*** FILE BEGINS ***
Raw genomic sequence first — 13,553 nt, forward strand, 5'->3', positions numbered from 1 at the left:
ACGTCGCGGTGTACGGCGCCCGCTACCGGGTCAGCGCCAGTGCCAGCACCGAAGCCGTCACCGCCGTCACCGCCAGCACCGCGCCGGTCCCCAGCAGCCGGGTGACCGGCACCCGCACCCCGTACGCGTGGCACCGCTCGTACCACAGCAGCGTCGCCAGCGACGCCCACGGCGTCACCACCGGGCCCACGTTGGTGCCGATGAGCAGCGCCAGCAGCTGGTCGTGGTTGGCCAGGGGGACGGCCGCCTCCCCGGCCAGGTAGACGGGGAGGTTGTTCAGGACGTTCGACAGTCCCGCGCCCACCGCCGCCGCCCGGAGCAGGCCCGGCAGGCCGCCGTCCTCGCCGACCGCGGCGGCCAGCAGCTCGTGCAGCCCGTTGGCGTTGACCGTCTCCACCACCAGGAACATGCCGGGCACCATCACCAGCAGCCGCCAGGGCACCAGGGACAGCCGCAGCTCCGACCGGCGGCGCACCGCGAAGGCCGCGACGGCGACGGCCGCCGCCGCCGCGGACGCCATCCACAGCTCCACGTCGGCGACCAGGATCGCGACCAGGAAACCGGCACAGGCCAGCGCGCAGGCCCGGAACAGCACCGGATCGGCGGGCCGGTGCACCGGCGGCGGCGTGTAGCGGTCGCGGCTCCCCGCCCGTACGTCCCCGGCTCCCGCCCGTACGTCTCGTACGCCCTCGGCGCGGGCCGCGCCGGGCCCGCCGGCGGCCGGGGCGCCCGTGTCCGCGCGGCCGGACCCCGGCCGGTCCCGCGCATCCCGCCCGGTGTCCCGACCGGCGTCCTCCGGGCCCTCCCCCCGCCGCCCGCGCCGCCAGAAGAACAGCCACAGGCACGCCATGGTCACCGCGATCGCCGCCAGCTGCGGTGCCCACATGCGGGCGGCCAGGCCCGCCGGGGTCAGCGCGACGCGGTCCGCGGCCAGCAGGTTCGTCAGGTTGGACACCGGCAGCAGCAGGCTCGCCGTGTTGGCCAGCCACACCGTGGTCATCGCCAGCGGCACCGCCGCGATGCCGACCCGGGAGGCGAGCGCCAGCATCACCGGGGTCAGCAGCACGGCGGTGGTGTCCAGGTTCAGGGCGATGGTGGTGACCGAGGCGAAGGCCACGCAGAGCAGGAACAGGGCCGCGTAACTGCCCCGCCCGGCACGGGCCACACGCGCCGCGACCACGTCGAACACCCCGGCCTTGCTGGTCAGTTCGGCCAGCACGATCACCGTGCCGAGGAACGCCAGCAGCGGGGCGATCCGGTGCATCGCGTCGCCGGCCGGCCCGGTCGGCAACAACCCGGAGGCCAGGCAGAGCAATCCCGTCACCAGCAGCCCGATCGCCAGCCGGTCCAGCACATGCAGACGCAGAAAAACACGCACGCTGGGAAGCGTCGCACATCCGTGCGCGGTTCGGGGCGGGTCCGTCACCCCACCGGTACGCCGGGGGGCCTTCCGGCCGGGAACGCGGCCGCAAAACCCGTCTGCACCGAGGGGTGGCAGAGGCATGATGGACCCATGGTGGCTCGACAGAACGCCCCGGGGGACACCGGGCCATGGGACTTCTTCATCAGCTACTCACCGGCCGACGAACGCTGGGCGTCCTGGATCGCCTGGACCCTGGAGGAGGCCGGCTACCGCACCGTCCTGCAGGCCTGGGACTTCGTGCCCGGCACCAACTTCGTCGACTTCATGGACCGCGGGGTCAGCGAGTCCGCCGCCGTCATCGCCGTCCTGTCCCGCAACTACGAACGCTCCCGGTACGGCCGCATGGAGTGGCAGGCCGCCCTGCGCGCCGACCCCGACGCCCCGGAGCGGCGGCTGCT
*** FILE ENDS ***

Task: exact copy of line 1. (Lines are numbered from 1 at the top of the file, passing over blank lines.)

Raw genomic sequence first — 13,553 nt, forward strand, 5'->3', positions numbered from 1 at the left: